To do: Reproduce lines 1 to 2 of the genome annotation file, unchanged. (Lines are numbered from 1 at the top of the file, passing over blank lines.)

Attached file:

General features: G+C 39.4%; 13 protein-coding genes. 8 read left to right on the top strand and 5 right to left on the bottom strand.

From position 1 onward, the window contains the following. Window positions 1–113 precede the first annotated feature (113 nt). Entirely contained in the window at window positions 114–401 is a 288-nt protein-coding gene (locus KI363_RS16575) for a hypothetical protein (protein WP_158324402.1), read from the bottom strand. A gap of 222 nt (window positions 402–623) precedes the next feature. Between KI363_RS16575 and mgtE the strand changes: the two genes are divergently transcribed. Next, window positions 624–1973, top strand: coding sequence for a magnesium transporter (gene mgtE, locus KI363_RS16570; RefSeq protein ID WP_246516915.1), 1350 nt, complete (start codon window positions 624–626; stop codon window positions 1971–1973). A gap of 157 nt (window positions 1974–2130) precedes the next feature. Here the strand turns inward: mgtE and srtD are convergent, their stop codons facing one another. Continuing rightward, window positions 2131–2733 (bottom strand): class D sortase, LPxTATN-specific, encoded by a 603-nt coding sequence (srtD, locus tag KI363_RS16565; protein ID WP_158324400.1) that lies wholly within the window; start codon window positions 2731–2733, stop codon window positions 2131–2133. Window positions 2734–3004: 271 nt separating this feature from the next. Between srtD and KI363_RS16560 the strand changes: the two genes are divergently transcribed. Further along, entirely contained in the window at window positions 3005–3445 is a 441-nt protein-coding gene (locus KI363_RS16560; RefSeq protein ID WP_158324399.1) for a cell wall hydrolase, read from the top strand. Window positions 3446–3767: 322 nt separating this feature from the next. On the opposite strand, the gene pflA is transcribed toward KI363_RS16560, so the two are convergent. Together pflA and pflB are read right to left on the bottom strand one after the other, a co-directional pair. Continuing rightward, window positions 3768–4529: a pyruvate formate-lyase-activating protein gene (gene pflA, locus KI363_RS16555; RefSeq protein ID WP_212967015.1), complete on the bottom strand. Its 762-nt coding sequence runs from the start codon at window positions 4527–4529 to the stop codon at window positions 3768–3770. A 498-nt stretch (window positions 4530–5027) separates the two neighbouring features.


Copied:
General features: G+C 39.4%; 13 protein-coding genes. 8 read left to right on the top strand and 5 right to left on the bottom strand.

From position 1 onward, the window contains the following. Window positions 1–113 precede the first annotated feature (113 nt). Entirely contained in the window at window positions 114–401 is a 288-nt protein-coding gene (locus KI363_RS16575) for a hypothetical protein (protein WP_158324402.1), read from the bottom strand. A gap of 222 nt (window positions 402–623) precedes the next feature. Between KI363_RS16575 and mgtE the strand changes: the two genes are divergently transcribed. Next, window positions 624–1973, top strand: coding sequence for a magnesium transporter (gene mgtE, locus KI363_RS16570; RefSeq protein ID WP_246516915.1), 1350 nt, complete (start codon window positions 624–626; stop codon window positions 1971–1973). A gap of 157 nt (window positions 1974–2130) precedes the next feature. Here the strand turns inward: mgtE and srtD are convergent, their stop codons facing one another. Continuing rightward, window positions 2131–2733 (bottom strand): class D sortase, LPxTATN-specific, encoded by a 603-nt coding sequence (srtD, locus tag KI363_RS16565; protein ID WP_158324400.1) that lies wholly within the window; start codon window positions 2731–2733, stop codon window positions 2131–2133. Window positions 2734–3004: 271 nt separating this feature from the next. Between srtD and KI363_RS16560 the strand changes: the two genes are divergently transcribed. Further along, entirely contained in the window at window positions 3005–3445 is a 441-nt protein-coding gene (locus KI363_RS16560; RefSeq protein ID WP_158324399.1) for a cell wall hydrolase, read from the top strand. Window positions 3446–3767: 322 nt separating this feature from the next. On the opposite strand, the gene pflA is transcribed toward KI363_RS16560, so the two are convergent. Together pflA and pflB are read right to left on the bottom strand one after the other, a co-directional pair. Continuing rightward, window positions 3768–4529: a pyruvate formate-lyase-activating protein gene (gene pflA, locus KI363_RS16555; RefSeq protein ID WP_212967015.1), complete on the bottom strand. Its 762-nt coding sequence runs from the start codon at window positions 4527–4529 to the stop codon at window positions 3768–3770. A 498-nt stretch (window positions 4530–5027) separates the two neighbouring features.